Understanding the use of Levels in dance | (2024)

Levels, in dance, is how we use different heights in the Space. It refers to the vertical distance from the floor. It is a component of the Elements of Dance and is part of the basic content and vocabulary of a dance class.

Levels describe movement that happens a High, Medium (Middle) or Low area within the dance space. The level that a movement is performed at, can give us information about the meaning, mood, or emotion of the movement.

Understanding the use of Levels in dance | (1)
The three Levels of movement

Low level movements are seen as grounded or dragging and heavy. These levels are no higher than crawling under a fence.

Understanding the use of Levels in dance | (2)

Medium (Middle) level movement are often about travelling or ‘going’ somewhere, moving towards or away from. This level is at waist height or standing.

Understanding the use of Levels in dance | (3)

High level movements are linked to lightness, giving the illusion of flying or defying gravity. These are the movements of elevation and reaching high.

Understanding the use of Levels in dance | (4)

Low level movements: rolling, sitting, kneeling, crawling, crouching.
Medium level movements: walking, stepping, balancing, running.
High level movements: leaping, pushing off the ground, stretching into the air, skipping, jumping.

What are Levels in dance?

Each of the Levels is only a guideline so we can name the place in space in relationship to the body’s distance from the ground. Of course there are all the levels that occur between each of these. So when we think about High, Medium (Middle) and Low we think of them in a band or zone within the space.

The most interesting use of Levels happens when we transition between these ‘zones’ as we move through the space. Having said this, moving on one level can be highly effective when using a level to convey meaning or emotion. This is an example from Terrain by Bangarra Dance Theatre (1:56 – 2:49 m )

What do the different Levels in dance mean?

How children understand the use of levels in dance will depend on their age group.

The Early Years

In the Early Years their focus will be about discriminating the difference between the three Levels of High, Medium and Low. This could involve children individually making shapes or creating movements that happen at each of the levels.

It could also include the children observing how their body looks different or the same at each level as they make shapes. Alternatively, they could focus on how their body feels. Which Level uses the most amount of effort.

Understanding the use of Levels in dance | (5)

To children of this age, identifying Levels as a part of how they use the Space, is an important part of developing the vocabulary to communicate about dance. They need to have opportunities to talk about their own dances and how they are moving their bodies.

This new vocabulary also gives them the words to describe what they are seeing when other children move. This helps to develop their ability to interpret and make sense of what they are observing.

Try asking questions that encourage children to explain what they are seeing and experiencing. Draw their attention to their sensory experience of movement.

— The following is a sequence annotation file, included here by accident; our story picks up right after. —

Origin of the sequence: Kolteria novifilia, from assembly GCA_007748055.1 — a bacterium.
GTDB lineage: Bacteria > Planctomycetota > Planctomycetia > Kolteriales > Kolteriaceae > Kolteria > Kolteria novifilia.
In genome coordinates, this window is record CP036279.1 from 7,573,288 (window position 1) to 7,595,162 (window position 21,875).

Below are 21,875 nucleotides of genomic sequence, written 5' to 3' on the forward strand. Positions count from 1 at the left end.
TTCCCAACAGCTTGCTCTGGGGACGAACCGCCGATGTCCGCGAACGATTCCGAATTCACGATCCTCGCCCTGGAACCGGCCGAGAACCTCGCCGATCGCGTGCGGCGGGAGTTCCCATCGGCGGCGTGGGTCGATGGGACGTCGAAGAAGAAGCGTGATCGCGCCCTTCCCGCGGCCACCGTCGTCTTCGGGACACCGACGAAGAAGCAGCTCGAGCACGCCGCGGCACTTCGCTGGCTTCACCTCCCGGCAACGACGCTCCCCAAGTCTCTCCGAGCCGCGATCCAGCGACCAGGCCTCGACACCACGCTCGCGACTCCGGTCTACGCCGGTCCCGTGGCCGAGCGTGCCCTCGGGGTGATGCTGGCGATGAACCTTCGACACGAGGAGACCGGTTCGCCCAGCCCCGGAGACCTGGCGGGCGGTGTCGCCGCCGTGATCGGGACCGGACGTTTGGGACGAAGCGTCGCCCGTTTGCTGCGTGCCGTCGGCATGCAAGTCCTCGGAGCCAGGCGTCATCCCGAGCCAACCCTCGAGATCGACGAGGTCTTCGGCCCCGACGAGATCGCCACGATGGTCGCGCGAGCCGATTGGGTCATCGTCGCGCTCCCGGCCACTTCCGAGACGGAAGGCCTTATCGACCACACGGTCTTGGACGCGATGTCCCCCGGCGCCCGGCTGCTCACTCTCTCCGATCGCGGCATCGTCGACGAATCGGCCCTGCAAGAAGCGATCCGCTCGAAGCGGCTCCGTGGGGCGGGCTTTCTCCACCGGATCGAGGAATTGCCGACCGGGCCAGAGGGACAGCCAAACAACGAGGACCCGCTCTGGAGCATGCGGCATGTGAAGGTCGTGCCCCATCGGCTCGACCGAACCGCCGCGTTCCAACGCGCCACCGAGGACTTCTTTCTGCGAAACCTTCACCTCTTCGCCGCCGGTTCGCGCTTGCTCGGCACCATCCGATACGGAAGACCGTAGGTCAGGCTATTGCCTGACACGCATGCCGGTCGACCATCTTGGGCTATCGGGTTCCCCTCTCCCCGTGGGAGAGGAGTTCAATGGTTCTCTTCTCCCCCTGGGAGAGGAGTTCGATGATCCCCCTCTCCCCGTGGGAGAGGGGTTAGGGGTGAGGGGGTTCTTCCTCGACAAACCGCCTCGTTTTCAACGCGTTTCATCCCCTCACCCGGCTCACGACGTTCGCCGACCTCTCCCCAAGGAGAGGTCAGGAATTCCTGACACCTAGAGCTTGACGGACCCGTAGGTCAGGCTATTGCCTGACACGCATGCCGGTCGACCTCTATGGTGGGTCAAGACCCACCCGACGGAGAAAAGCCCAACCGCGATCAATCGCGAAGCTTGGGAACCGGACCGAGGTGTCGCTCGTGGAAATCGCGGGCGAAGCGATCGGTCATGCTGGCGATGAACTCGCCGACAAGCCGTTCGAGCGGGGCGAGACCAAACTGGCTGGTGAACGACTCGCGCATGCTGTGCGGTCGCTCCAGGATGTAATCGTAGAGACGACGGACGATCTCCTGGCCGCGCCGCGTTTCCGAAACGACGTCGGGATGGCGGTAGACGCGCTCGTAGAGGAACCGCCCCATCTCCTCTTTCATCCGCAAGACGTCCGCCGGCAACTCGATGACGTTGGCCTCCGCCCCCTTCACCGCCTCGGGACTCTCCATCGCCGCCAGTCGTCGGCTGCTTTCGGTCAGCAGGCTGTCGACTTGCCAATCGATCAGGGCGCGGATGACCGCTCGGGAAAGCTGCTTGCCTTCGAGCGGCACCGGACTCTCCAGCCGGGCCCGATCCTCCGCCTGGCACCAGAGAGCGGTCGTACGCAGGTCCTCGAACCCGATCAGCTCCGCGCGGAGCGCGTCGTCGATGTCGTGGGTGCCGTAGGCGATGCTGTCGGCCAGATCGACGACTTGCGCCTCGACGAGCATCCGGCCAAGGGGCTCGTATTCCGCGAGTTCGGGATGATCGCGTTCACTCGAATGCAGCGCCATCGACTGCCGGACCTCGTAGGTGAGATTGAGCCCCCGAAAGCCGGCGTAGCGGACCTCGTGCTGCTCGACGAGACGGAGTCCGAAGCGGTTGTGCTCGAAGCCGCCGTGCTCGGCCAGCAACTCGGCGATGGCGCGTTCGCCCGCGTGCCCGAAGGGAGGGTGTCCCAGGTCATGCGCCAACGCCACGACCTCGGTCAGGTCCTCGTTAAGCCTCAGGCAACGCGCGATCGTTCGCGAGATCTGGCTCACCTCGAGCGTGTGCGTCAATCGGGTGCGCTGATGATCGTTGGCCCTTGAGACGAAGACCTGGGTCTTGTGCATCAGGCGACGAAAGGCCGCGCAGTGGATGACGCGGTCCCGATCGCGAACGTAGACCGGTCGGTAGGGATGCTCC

How did it feel to move on a low level?

Which parts of your body were pressing against the ground?

Was the surface of the ground rough or smooth? How did that feel as you were dancing?

Did the level you were moving on change how much energy you had? Did it make you move faster or slower? Smoother or jerkier?

Years 3 &4

At this age children are exploring levels from a more structural perspective. They investigate transitioning between levels and how the contrast between the levels can be explored.

Children will look at shape making on different levels with other dancers. They will develop balance skills by exploring these shapes and movement as they connect a range of body parts.

Sinking and rising through the Space are investigated in Years 3 & 4, further challenging their balance skills. This can be used when performing locomotor (travelling) movements and non-locomotor movements (on the spot).

Choreographically, children in this age group can respond to more complex stimulus. They often see the use of levels as way of creating contrast in their own dances. Using contrasting music can encourage them to explore levels.

Does the deep base sound in the music suggest a level?

How can you reflect the changes in the music by using different levels?

Levels in dance are also used to convey emotions and to represent stories and ideas. Children can often communicate their ideas in quite abstract ways using different levels.

Similarly, they look for meaning in the choreography of others. This could be identifying meaning or describing the use of levels in a professional dance works or in response to watch their classmates.

As they develop a more versatile movement vocabulary children find it interesting to discuss where the zones of the different levels begin and end. I love this conversation as there really is no definitive answer…just in-depth discussion as a part of the process.

Years 5 & 6

This age group are making more sophisticated links between the use of Levels to make meaning. They are looking at it as a vehicle of composition. More advanced students will begin to develop partnering skills that use balance, contrast, and sharing of weight at different levels.

They also explore Level as a part of the overall structure of the dance’s design or as a major point of emphasis. They examine how other choreographers have used Levels as a way of constructing their dances.

In their compositions they are also starting to observe the use of levels as a way of making their dances interesting to the audience. They move beyond using levels as a way of solving a movement problem and begin to explore the aesthetic implications of how we use Space.

Understanding the use of Levels in dance | (6)

This could include using level to represent a character or create a particular mood in their dance. Level can be used to signify the status of a character or give insights into their noteworthy traits.

This is also a chance to introduce how Level can be manipulated using costumes, props, or stage setting. An example of this includes the giant heart-shaped skirt of the Queen of Hearts in Christopher Wheeldon’s Alice’s Adventures in Wonderland, that lifted the character above all the other dancers. Or the entrance of Don Quixote on his horse in the ballet of the same name.

How does the costume change the level of the dancer? What impact does this have on how think about the character?